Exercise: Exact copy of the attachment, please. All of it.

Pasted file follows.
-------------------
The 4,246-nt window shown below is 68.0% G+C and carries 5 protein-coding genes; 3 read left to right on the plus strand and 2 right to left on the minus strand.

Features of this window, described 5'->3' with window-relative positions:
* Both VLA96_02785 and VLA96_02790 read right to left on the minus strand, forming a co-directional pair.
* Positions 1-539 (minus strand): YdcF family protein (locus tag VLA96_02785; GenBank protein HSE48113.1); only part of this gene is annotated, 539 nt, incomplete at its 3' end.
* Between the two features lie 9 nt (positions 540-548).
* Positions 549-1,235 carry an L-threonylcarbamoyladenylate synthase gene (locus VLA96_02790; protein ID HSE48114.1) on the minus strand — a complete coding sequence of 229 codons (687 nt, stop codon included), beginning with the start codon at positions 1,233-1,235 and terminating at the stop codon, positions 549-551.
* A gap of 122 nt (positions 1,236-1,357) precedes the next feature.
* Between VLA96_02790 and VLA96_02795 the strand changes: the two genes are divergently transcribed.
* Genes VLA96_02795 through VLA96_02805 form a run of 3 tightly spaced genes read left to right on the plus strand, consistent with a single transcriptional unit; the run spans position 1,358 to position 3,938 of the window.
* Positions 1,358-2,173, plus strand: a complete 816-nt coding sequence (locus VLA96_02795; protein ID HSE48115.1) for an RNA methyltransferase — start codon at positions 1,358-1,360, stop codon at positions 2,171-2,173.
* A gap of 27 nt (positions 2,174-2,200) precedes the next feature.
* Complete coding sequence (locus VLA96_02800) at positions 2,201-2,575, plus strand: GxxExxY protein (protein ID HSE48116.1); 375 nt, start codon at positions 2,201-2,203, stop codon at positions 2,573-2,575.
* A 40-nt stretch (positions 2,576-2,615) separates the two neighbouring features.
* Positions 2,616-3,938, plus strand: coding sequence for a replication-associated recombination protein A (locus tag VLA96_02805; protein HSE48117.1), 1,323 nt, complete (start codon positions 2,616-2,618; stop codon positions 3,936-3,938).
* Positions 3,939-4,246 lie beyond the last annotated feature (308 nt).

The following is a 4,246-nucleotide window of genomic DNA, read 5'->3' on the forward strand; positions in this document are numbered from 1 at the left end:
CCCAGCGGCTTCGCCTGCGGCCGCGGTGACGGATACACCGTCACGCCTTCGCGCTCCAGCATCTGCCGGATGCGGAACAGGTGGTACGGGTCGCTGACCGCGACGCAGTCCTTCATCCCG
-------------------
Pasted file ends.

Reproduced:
The 4,246-nt window shown below is 68.0% G+C and carries 5 protein-coding genes; 3 read left to right on the plus strand and 2 right to left on the minus strand.

Features of this window, described 5'->3' with window-relative positions:
* Both VLA96_02785 and VLA96_02790 read right to left on the minus strand, forming a co-directional pair.
* Positions 1-539 (minus strand): YdcF family protein (locus tag VLA96_02785; GenBank protein HSE48113.1); only part of this gene is annotated, 539 nt, incomplete at its 3' end.
* Between the two features lie 9 nt (positions 540-548).
* Positions 549-1,235 carry an L-threonylcarbamoyladenylate synthase gene (locus VLA96_02790; protein ID HSE48114.1) on the minus strand — a complete coding sequence of 229 codons (687 nt, stop codon included), beginning with the start codon at positions 1,233-1,235 and terminating at the stop codon, positions 549-551.
* A gap of 122 nt (positions 1,236-1,357) precedes the next feature.
* Between VLA96_02790 and VLA96_02795 the strand changes: the two genes are divergently transcribed.
* Genes VLA96_02795 through VLA96_02805 form a run of 3 tightly spaced genes read left to right on the plus strand, consistent with a single transcriptional unit; the run spans position 1,358 to position 3,938 of the window.
* Positions 1,358-2,173, plus strand: a complete 816-nt coding sequence (locus VLA96_02795; protein ID HSE48115.1) for an RNA methyltransferase — start codon at positions 1,358-1,360, stop codon at positions 2,171-2,173.
* A gap of 27 nt (positions 2,174-2,200) precedes the next feature.
* Complete coding sequence (locus VLA96_02800) at positions 2,201-2,575, plus strand: GxxExxY protein (protein ID HSE48116.1); 375 nt, start codon at positions 2,201-2,203, stop codon at positions 2,573-2,575.
* A 40-nt stretch (positions 2,576-2,615) separates the two neighbouring features.
* Positions 2,616-3,938, plus strand: coding sequence for a replication-associated recombination protein A (locus tag VLA96_02805; protein HSE48117.1), 1,323 nt, complete (start codon positions 2,616-2,618; stop codon positions 3,936-3,938).
* Positions 3,939-4,246 lie beyond the last annotated feature (308 nt).

The following is a 4,246-nucleotide window of genomic DNA, read 5'->3' on the forward strand; positions in this document are numbered from 1 at the left end:
CCCAGCGGCTTCGCCTGCGGCCGCGGTGACGGATACACCGTCACGCCTTCGCGCTCCAGCATCTGCCGGATGCGGAACAGGTGGTACGGGTCGCTGACCGCGACGCAGTCCTTCATCCCG